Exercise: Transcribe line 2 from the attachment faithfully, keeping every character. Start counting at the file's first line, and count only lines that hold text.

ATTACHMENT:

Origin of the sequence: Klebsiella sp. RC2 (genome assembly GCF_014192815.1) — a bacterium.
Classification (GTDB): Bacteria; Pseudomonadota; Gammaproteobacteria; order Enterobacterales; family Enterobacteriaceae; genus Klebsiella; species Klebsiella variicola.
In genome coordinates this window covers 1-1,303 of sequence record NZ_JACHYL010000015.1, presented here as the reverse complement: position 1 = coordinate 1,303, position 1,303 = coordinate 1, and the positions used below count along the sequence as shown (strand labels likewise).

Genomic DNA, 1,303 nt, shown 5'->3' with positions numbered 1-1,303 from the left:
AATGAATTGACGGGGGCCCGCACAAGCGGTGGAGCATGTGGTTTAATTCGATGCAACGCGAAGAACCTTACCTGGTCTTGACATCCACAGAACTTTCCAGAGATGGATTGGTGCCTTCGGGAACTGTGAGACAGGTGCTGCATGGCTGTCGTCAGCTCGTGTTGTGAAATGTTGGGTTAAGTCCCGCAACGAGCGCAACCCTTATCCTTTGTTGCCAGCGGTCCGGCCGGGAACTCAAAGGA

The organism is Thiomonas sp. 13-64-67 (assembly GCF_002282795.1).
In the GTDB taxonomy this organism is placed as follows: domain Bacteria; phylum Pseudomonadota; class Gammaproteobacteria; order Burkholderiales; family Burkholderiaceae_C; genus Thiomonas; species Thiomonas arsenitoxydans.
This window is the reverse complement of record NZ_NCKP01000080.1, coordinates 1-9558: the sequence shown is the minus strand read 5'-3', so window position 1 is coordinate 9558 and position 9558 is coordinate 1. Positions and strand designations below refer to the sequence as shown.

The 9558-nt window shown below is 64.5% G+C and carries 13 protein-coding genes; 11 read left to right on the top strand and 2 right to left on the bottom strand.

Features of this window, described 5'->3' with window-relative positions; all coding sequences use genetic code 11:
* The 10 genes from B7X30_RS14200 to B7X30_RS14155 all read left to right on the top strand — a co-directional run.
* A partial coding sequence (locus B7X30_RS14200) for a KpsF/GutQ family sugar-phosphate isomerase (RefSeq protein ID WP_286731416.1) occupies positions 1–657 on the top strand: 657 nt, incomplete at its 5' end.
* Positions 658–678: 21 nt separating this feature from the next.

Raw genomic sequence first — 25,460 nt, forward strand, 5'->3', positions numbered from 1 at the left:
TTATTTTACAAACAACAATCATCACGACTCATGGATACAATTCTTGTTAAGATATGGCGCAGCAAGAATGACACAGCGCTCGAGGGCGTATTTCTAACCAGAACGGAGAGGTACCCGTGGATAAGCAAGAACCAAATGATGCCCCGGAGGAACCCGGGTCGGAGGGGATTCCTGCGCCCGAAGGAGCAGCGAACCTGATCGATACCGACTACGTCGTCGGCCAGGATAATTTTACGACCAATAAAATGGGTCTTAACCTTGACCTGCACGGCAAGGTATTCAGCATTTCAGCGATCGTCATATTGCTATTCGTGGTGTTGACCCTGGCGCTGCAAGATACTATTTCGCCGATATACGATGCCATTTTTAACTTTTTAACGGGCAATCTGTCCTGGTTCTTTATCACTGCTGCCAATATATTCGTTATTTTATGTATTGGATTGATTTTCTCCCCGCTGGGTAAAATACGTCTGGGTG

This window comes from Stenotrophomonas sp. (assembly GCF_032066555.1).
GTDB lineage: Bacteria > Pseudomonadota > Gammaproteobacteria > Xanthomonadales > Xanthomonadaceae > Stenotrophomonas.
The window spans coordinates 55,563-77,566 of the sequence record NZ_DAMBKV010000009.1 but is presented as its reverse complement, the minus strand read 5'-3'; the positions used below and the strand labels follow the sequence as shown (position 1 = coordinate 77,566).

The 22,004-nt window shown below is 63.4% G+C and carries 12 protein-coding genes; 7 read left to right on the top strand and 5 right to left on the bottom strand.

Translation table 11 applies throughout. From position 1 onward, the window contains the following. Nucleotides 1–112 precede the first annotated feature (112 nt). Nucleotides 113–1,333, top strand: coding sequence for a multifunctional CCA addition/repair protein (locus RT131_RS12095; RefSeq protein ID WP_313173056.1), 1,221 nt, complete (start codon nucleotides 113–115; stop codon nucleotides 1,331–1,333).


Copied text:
Classification (GTDB): Bacteria; Pseudomonadota; Gammaproteobacteria; order Enterobacterales; family Enterobacteriaceae; genus Klebsiella; species Klebsiella variicola.